Angela Wallis Moore
Wabi Sabi and the Beauty of Impermanence
The Japanese philosophy and aesthetic of wabi sabi has long been a source of interest for me. The contemplation of the ephemeral quality of life, of appreciation of that which becomes more beautiful as it ages, imbues that beauty with a wistfulness and nostalgia, even as we take pleasure in the patina of decay.
Last week, I visited Bellingen, a picturesque village in the Mid North Coast hinterland. The scenery is reason enough to visit this lovely region with its meandering river and lush valleys ringed by the mountains of the Great Dividing Range. Since I live barely an hour away, I drive up occasionally to enjoy the cafes and photograph the landscape.
On this occasion, instead of driving into the village, I stop at The Old Butter Factory, an excellent cafe with attached gift shops and galleries - and it's in this unlikely place that I find an abundance of wabi sabi , in a rustic courtyard filled with discarded agricultural machinery.
The courtyard itself is divided into sections by large, rough-hewn posts and beams, abutting the century-old walls of the old factory.
In quiet corners, strange contraptions reveal their slow disintegration in colours of russet and golden brown.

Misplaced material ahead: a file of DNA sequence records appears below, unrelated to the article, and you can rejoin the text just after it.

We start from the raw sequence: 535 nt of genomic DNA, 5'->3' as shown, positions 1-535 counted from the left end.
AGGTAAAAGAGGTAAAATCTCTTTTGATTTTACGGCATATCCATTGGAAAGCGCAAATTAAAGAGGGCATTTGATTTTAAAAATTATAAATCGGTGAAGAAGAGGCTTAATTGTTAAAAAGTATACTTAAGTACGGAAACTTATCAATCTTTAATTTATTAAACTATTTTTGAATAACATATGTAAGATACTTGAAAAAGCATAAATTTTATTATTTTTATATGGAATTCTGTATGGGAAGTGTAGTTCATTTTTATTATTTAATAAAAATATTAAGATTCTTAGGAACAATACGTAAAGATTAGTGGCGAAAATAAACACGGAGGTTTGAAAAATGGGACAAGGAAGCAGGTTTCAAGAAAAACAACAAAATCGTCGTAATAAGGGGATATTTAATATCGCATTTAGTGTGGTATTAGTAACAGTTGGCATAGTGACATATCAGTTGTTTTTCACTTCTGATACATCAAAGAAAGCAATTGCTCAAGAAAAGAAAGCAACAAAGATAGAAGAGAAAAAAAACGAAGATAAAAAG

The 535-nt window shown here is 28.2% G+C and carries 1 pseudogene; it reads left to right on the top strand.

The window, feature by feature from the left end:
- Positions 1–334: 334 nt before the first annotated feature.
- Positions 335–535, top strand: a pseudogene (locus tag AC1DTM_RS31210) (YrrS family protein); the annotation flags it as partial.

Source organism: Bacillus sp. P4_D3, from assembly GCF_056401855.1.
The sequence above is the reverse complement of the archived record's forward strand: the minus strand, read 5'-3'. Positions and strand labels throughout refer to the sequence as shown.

Once valued for their usefulness, they have gained a second life as objects of shabby artistry, nostalgic relics of a distant past.
But new life exists side-by-side with antiquity. A cottage garden thrives against a weathered backdrop of corrugated iron, the vivid greenery complemented by the oxblood hue of rust.
... and, in every corner, I find some new delight...
... an abandoned wheel, leaning haphazardly against a ramshackle shed...
The sculptural form of a cordyline, leading the eye to a distant archway ...
... and a quiet corner where mossy brick tiles support a simple wooden chair and bench. Plants grow in window boxes beside lime plaster walls scoured by a century of sun and rain.
I plan to return. There is so much more detail to capture, more contrast of light and shadow, more textures and muted colours. But, for now, I leave you these images in the hope that you will share my enjoyment of that wistful, ephemeral quality we call wabi sabi.